The Truth About Reactivity and Your Relationships

The Truth About Reactivity and Your Relationships

Reactive behavior is hazardous to your relationships. You wind up blaming others for your troubles and giving up control of your life.

Such behavior tends to be especially common and destructive in close relationships. We think we know each other so well that we make assumptions and operate on autopilot.

For example, your partner yells at you, so you yell back at them. Your friend recommends a book about nutrition and you accuse them of calling you fat.

Luckily, you can break this cycle of retaliation and overreaction!

Use this formula to make the switch from just reacting to being proactive:

Become More Mindful

1. Slow down.

Change begins with breaking out of your old habits and choosing more constructive approaches. Before you respond out of anger or hurt, take a deep breath. Give yourself time to separate facts from feelings and weigh your options.

2. Shift your attention.

You have little control over external events, but you can determine your own thoughts and actions. Focus your time and effort on the factors where you can have the most impact.

3. Manage stress.

Chronic tension intensifies reactivity. Find relaxation methods that work for you, like listening to instrumental music or taking a warm bath.

4. Stay active.

Physical exercise releases stress and calms your mind. Practice yoga or any low-to-moderate intensity aerobic activity. For extra relief, go outdoors where you can connect with nature. Take a run in the park or ride your bike.

5. Think positively.

An optimistic attitude helps to keep minor conflicts from escalating. When you think someone close to you is being uncooperative, try to put yourself in their shoes. You’ll probably find that their motives were innocent.

6. Release the past.

Do you have imaginary arguments with your boss based on what you expect them to say or something they did last summer? Letting go of old resentments will help you both to make a new and more proactive start.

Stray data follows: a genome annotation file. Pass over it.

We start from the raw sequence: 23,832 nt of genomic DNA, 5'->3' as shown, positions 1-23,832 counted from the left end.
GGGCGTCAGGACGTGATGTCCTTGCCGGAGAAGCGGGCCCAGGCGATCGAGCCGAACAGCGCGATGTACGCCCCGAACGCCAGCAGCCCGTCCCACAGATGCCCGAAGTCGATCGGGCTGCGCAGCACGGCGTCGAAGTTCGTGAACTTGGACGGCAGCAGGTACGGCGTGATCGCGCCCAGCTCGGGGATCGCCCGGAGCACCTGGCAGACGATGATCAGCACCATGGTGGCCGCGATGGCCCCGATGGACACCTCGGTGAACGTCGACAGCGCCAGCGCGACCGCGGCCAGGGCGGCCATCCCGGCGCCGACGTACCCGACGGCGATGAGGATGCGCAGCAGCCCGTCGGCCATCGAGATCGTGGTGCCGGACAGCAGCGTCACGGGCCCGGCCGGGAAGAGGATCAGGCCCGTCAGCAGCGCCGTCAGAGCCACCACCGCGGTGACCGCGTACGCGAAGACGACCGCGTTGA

7. Cultivate yourself.

Overall, keep the spotlight on your growth and development. As a bonus, your family and friends may make positive changes too when you start relating to them differently.

Communicate More Openly

1. Ask questions.

You may be reacting to troubling situations that reflect your own thoughts rather than any objective reality. If you want to know about other’s intentions, ask them directly and tactfully.

2. Validate others.

Strengthen your relationships by trying to deepen your understanding of others. Let them know that you care about them. Show them that their feelings and opinions matter to you.

3. Work together.

Reactivity can make you feel like you and your partner are on opposing sides. Make your relationship a top priority. Remember what brought you together and the values and goals you have in common. Resolve to seek common ground and support each other even when you disagree.

4. Express your needs.

Most reactive experiences can be avoided if you let others know what you need. Be specific. For example, tell a friend that you think it’s time for her to return your hospitality instead of giving her the cold shoulder because you feel neglected.

5. Seek counseling.

If you’re struggling to overcome reactive behavior or other relationship issues on your own, speaking with a professional therapist may help. You could discover new insights and solutions.

You can teach yourself to become more proactive. Take control of your life by grounding yourself in the present moment and communicating openly and respectfully about your needs. You’ll enjoy more happiness, and your relationships will become more harmonious.